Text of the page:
As poverty grows along Denver’s borders, some suburban schools are finding they have fewer resources to serve a changing crop of students.

School districts are seeing areas of concentrated poverty with more schools needing extra resources to address the challenges students face. At the same time, districts are receiving fewer federal dollars meant to help schools provide those services to students from low-income families. Districts can either spread out funds more widely, or narrow the focus to fewer schools and leave some students behind.

Large districts like Aurora, Jeffco, and Cherry Creek are among those grappling with how to serve more schools with higher percentages of students living in poverty.

“It’s a tough place to be in,” said Linda Reyes-Quinonez, Title I director for Jeffco Public Schools, who oversees about $8.7 million in these federal dollars for Colorado’s second-largest district. “Definitely the demographics in Jeffco have changed over the years.”

Through the Title I program, the federal government gives school districts money to help address the effects of poverty.

Schools often pay for family liaisons, social workers, paraprofessionals, more teachers, or coaches for teachers, all to help address achievement gaps, mobility, and higher mental health needs that often come with a higher concentration of poverty in a community.

But the flow of Title I money isn’t matching up with district needs, partly because the federal government calculates poverty based on census counts of all children living in an area, not on how many students actually show up at schools. And children can enroll in private schools or cross boundary lines for school. Many schools are seeing declining enrollment as families move out, but in some cases, the students who remain are more likely to come from low-income families. Also, Congress in some years has cut funding for Title I.

The Denver school district has escaped the Title I funding squeeze because fewer of its schools qualify for Title I money. But many surrounding school districts face hard choices.

While the federal government calculates how much money each district gets, it’s up to each district to set a bar for which schools will receive the money — often based on subsidized lunch counts. In Aurora, the district is planning to reduce the number of schools that qualify for Title I money next fall, to focus on fewer schools.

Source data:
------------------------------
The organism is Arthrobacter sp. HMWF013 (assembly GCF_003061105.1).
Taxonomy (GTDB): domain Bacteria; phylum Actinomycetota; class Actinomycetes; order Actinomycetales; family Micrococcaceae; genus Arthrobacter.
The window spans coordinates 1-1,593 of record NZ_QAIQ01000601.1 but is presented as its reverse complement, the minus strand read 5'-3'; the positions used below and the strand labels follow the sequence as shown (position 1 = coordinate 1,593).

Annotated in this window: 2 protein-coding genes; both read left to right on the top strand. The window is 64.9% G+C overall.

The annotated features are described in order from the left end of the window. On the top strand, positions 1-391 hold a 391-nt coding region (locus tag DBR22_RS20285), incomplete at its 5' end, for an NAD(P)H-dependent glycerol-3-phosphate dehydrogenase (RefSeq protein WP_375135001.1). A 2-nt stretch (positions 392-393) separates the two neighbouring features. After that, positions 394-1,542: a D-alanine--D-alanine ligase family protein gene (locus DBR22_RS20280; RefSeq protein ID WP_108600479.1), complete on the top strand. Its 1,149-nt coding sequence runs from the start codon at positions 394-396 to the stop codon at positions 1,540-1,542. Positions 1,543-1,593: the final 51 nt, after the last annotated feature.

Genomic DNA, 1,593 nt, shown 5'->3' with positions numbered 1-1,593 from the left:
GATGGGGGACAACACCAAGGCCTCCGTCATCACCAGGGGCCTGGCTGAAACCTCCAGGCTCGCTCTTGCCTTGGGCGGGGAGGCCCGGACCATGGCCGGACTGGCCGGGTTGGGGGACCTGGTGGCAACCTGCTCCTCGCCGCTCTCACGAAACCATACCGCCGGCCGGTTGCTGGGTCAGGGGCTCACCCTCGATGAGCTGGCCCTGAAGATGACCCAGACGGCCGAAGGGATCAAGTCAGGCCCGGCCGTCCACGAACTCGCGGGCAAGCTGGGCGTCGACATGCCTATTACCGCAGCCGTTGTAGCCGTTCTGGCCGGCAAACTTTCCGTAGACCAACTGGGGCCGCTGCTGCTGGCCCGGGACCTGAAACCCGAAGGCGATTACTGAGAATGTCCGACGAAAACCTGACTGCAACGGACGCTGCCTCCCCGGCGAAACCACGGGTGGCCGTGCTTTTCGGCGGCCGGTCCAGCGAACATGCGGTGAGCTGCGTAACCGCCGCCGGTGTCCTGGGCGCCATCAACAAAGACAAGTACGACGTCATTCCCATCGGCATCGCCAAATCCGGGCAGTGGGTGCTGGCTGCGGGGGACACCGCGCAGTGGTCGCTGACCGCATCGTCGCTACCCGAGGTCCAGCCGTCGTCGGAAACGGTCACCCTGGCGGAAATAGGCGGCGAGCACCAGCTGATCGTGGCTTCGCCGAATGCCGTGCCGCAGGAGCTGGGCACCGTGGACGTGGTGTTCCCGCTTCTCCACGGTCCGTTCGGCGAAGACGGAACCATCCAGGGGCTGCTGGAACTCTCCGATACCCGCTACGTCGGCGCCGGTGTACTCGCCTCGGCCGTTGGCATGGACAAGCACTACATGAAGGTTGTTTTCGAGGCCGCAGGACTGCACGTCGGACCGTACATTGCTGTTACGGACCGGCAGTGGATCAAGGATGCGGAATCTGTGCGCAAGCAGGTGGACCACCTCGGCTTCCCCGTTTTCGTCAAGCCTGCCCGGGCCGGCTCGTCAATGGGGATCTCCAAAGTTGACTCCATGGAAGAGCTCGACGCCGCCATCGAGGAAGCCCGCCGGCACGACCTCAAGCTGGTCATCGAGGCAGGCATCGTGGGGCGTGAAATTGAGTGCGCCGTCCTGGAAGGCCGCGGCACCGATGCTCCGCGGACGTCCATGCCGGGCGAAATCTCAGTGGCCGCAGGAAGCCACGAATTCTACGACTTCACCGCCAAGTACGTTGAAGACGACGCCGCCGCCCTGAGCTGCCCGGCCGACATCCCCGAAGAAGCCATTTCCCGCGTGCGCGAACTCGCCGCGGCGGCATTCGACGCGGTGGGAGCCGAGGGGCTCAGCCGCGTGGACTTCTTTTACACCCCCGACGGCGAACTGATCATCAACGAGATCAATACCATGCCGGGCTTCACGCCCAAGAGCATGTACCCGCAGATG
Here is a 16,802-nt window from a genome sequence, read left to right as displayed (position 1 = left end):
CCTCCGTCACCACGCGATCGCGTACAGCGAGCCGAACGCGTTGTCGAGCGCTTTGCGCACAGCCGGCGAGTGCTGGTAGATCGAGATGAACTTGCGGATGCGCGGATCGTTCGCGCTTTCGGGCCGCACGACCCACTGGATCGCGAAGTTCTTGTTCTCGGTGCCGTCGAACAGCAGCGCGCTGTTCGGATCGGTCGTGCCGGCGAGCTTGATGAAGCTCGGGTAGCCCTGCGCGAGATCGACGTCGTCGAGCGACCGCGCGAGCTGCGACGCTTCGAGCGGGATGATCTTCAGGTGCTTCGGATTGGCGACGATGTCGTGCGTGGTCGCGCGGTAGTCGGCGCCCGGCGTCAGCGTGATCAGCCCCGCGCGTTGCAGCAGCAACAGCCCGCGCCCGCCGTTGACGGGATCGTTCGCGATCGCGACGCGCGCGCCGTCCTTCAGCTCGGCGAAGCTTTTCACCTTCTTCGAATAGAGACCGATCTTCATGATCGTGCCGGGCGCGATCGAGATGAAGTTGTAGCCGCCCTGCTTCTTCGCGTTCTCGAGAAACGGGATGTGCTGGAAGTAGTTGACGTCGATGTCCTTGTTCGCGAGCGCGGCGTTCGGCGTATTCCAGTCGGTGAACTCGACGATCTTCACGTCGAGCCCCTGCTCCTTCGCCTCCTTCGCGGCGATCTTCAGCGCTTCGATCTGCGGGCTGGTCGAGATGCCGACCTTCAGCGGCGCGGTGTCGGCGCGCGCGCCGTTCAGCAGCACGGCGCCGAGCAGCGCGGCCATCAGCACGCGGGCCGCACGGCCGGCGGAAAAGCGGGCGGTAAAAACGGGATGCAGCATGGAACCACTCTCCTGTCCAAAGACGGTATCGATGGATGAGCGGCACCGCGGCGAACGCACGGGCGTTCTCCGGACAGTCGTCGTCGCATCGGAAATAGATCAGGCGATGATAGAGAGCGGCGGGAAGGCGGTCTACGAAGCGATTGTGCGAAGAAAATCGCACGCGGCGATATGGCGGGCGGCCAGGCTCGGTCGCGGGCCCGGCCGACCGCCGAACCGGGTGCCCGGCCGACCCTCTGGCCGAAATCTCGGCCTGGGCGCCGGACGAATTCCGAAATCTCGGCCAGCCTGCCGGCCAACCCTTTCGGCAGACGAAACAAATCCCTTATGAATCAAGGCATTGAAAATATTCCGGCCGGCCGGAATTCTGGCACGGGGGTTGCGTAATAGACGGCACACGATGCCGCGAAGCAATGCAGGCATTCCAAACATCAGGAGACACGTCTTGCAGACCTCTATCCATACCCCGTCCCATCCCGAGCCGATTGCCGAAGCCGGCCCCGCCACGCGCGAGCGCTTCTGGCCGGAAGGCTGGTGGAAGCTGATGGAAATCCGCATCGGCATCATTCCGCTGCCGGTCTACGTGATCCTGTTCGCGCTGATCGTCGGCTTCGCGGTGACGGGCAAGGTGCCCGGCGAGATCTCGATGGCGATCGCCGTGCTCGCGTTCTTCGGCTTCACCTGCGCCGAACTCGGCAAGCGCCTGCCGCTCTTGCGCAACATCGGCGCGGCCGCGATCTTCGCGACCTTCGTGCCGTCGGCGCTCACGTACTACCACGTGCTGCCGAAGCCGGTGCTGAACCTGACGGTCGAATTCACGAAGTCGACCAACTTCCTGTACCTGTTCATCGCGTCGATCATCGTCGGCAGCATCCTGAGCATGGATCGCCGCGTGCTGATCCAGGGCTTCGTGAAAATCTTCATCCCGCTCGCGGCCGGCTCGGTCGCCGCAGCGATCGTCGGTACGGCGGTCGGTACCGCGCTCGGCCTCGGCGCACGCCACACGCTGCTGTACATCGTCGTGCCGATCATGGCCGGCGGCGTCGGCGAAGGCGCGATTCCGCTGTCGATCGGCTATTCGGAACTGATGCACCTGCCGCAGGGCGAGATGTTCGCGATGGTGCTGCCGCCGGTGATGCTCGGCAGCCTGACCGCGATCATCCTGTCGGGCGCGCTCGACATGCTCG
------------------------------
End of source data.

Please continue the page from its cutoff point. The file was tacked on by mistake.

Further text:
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Currently, the district directs Title I funds to schools with at least 70% of students who qualify for free lunch. This year, 31 schools in Aurora are receiving some Title I money. Nine additional schools would have met that 70% mark for next year, but instead the district plans to bump up the threshold to 75%. That would still add two schools to the list.

Local board members reluctantly suggested they would support such a move, but lamented the difficult choice.

Aurora board member Debbie Gerkin called it a terrible decision to have to make.

“This impacts instruction for kids,” Gerkin said. “When you’re losing a teacher, that’s a tremendous loss. I’m having trouble honestly wrapping my head around what would be the best course of action for students.”

In Aurora, the demographic changes are more drastic than elsewhere in the metro area. Districtwide, student enrollment was essentially flat from last year, but the district lost 4,263 students who aren’t eligible for subsidized lunch at the same time that it gained 4,459 students who do qualify.

In 2014, approximately one-third of Aurora students were in schools that had concentrations of 70% or more students who qualify for free lunch. Now, almost one-half of district students attend schools with such high need.

One of the schools that would have qualified for extra funds next year if the threshold didn’t change is Aurora Central High School, one of the district’s lowest-performing schools. This year, the school enrolled just 27 more students than last, but there were significant changes in the approximately 2,000-student population.